--but if you install a 600w Plasma TV & a high power hoime surround you need to take that into consideration
So I try to plan my loads & possible future loads

c) For lighting loads I load up to 100%, they are not on all the time, not even when the wife is home
I load my Christmas decoration circuits to over 90% sometimes, new wiring
I even loaded one to ~108% once

d) What additional loads ?
In some cases there may be 2 wires under the breaker screw - allowed with some breakers. If you see this it will make it easier to split off some load to a new breaker
Tracing the circuit you also might be able to run a new wire from an outlet box & connect to a new breaker
With an older house I have installed some extra outlets on new breakers to distribuite the load off older overloaded circuits

For my lighting loads I calculate the Load, not the fixture rating
The age of CFL's, LED's & lower power use incandescents has arrived
I have 2 dedicated lighting circuits & 1 older one mixed w/2 outlets
I had a 4th circuit but eliminated it when I realized it only had 400w on it
If someone came in & replaced all the CFL's with older incandescents they could trip a circuit IF they had them all on at once & the ceiling fans

In reality we are lucky if we have more then 500w on at any one time across the 3 circuits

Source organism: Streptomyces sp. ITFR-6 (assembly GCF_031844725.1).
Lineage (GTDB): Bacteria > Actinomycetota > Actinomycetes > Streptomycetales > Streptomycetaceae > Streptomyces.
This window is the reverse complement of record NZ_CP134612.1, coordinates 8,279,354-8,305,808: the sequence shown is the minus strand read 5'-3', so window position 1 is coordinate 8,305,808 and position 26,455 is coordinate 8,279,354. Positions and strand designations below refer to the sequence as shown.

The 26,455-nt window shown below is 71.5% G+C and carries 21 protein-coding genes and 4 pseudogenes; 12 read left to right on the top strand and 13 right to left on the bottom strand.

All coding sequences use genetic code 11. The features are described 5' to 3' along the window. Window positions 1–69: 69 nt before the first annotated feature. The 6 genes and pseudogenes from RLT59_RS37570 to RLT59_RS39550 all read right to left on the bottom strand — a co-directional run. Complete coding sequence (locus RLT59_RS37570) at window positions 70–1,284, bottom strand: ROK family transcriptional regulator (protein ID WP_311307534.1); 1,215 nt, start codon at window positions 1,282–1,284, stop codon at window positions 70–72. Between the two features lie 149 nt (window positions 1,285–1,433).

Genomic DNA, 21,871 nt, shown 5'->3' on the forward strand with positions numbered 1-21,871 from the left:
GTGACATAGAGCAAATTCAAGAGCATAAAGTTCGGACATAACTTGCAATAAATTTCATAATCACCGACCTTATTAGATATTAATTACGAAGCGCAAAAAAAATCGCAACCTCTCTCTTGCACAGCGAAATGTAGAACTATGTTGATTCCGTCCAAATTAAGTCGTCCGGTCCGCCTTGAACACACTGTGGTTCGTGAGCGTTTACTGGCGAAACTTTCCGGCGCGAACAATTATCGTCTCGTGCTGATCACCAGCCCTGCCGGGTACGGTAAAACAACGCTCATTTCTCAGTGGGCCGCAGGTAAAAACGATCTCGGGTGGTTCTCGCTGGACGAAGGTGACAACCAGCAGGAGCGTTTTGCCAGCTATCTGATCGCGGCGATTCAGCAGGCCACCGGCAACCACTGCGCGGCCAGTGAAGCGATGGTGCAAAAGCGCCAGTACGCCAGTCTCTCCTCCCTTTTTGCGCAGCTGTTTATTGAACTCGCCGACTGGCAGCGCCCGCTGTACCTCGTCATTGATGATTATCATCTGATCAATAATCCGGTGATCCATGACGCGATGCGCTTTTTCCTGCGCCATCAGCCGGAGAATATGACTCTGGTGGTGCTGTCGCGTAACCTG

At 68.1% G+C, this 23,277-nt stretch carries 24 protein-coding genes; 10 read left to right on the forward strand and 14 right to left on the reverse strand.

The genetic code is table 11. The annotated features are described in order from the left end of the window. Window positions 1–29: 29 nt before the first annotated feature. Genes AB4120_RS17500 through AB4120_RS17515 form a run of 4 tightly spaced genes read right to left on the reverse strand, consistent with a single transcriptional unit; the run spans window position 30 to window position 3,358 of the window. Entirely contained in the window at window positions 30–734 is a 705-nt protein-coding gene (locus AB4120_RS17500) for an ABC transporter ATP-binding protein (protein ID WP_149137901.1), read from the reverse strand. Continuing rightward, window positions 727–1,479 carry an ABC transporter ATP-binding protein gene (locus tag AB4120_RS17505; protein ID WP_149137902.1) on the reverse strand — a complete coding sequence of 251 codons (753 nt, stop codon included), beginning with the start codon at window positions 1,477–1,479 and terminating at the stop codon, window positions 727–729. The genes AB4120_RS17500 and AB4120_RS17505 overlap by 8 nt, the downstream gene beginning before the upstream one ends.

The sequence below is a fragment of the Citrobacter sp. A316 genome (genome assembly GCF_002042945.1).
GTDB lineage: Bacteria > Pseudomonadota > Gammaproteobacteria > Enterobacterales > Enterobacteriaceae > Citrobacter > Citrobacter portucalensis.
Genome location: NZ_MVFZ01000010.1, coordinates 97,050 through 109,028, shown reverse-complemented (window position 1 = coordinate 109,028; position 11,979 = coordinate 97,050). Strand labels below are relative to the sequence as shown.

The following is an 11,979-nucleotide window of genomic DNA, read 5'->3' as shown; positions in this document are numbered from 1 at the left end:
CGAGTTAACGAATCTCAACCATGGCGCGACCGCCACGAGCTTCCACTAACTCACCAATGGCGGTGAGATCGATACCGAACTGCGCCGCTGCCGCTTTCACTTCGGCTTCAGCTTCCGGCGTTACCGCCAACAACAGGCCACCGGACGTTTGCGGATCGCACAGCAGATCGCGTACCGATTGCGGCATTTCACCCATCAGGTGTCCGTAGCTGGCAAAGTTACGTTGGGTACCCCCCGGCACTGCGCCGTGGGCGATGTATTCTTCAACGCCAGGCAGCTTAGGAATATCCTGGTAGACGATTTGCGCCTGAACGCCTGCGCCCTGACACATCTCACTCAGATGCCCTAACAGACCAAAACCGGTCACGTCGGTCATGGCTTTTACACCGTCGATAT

Bottom line - yes it would make sense to have more circuits
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Old 01-03-2010, 02:18 PM   #22
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One of the biggest problems with wiring to minimum code gives you to few options when using equiptment in a home.
If like at my house we use space heating units quite a bit. My wife is always getting 2 on the same circuit then the breakers get their workout. Or she adds the vaccum to the same there goes the breaker getting a workout again.

So its important to try and minimumize this situation.

Just because the code allows something doesnt mean it is good practice.
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Old 01-04-2010, 03:32 AM   #23
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Breaker AMP question/opinion?


Thank you all for the feedback. That helped me to better understand the logic behind minimun code requirements and why an electrician/builder would wire my house the way it is.

Minimun Code Vs Best Practice